They invented the remix - Culture - Mixmag

They invented the remix

Jamaica came up with the idea, but the remix as we know it was born in New York

  • Bill Brewster
  • 22 April 2016
« Read this article from the beginning

Crucial to the development of the remix was arrival of the 12” single, which happened quite by accident. “The twelve-inch? Jose Rodriguez, my mastering engineer, ran out of seven-inch blanks,” says Moulton. “So he had to give me a twelve-inch. I said, ‘That’s ridiculous.’ So he said, ‘I know what we’ll do: we’ll spread the grooves and make it louder.’ And of course, when I heard it I almost died. At that time there were several disc jockeys around and I used to see them on Fridays and give them these acetates: Richie Kaczor, David Rodriguez, Steve D’Acquisto, Bobby DJ, Walter Gibbons.”

They were an instant hits. The grooves deeper, louder, crisper. Within months in 1975, promotional 12”s began to appear on the New York disco scene, while the first commercially available 12” came the following year: Double Exposure’s ’Ten Percent’. It was remixed by one of the early stars of disco, Walter Gibbons. He’d originally made his name as a DJ at a club in downtown Manhattan called Galaxy 21.

“Everyone else knew how to mix, but Walter, he could remix a record live and you wouldn’t know he was remixing it,” recalls fellow DJ and close friend Tony Smith. “I never saw anyone do that. Most of the time you can hear when someone’s remixing it and I couldn’t believe he was doing it. First of all I couldn’t believe it was a white guy that was doing it! But Walter was really a bastard. He was really stuck up. He drove everyone crazy, but somehow I became friends with him and I was let through his barrier. Most people didn’t really know what a nice person he was. He didn’t trust nobody. We discovered later that he was right not to, because everyone stole his stuff!”

Having been responsible for ‘Ten Percent’, the first commercial release for Salsoul, Gibbons went on to work on many of Salsoul’s catalogue (reissue label Suss’d released a triple CD of his Salsoul remixes in 2004). Gibbons worked extensively in Blank Tapes Studios, which was owned by Bob Blank. “The ways he came up with to make the record better were very inspiring,” says Blank. “He would say, ‘Let’s take that string part and solo it’. It was great because instead of changing the context of the record he’d be saying, ‘This is the spotlight in a great record; I’d like everyone to focus in on this’. I thought it was really smart.”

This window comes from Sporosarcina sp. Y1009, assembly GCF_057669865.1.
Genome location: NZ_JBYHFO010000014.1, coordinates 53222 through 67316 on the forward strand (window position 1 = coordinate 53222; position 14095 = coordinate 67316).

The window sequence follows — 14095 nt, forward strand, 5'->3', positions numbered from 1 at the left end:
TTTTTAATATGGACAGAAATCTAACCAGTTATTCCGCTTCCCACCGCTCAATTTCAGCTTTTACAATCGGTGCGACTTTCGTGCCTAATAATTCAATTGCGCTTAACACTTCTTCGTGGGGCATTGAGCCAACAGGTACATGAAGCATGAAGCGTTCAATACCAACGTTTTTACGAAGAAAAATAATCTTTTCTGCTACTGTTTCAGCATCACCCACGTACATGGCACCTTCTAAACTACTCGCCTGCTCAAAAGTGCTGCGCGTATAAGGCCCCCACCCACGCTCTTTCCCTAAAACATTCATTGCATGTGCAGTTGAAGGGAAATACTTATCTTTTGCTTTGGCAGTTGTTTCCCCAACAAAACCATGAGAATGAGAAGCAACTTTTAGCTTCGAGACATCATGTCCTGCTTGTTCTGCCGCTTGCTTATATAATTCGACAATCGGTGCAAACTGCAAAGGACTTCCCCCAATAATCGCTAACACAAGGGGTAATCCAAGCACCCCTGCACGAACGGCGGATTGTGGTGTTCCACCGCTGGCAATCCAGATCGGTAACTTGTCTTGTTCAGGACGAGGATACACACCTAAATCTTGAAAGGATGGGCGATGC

Walter became a born-again Christian and refused to play records with a negative message (Tony Smith recalls him refusing to play CJ & Co’s ‘Devil’s Gun’, for instance) and it limited his DJing opportunities and lost him a lot of remixing work – though he did make a spectacular comeback in the 1980s when he completely reinvented an obscure record by Strafe called ‘Set It Off’, its stark proto-house/electro sound a huge under-ground hit on both sides of the Atlantic.

Next Page »
Newsletter 2

Mixmag will use the information you provide to send you the Mixmag newsletter using Mailchimp as our marketing platform. You can change your mind at any time by clicking the unsubscribe link in the footer of any email you receive from us. By clicking sign me up you agree that we may process your information in accordance with our privacy policy. Learn more about Mailchimp's privacy practices here.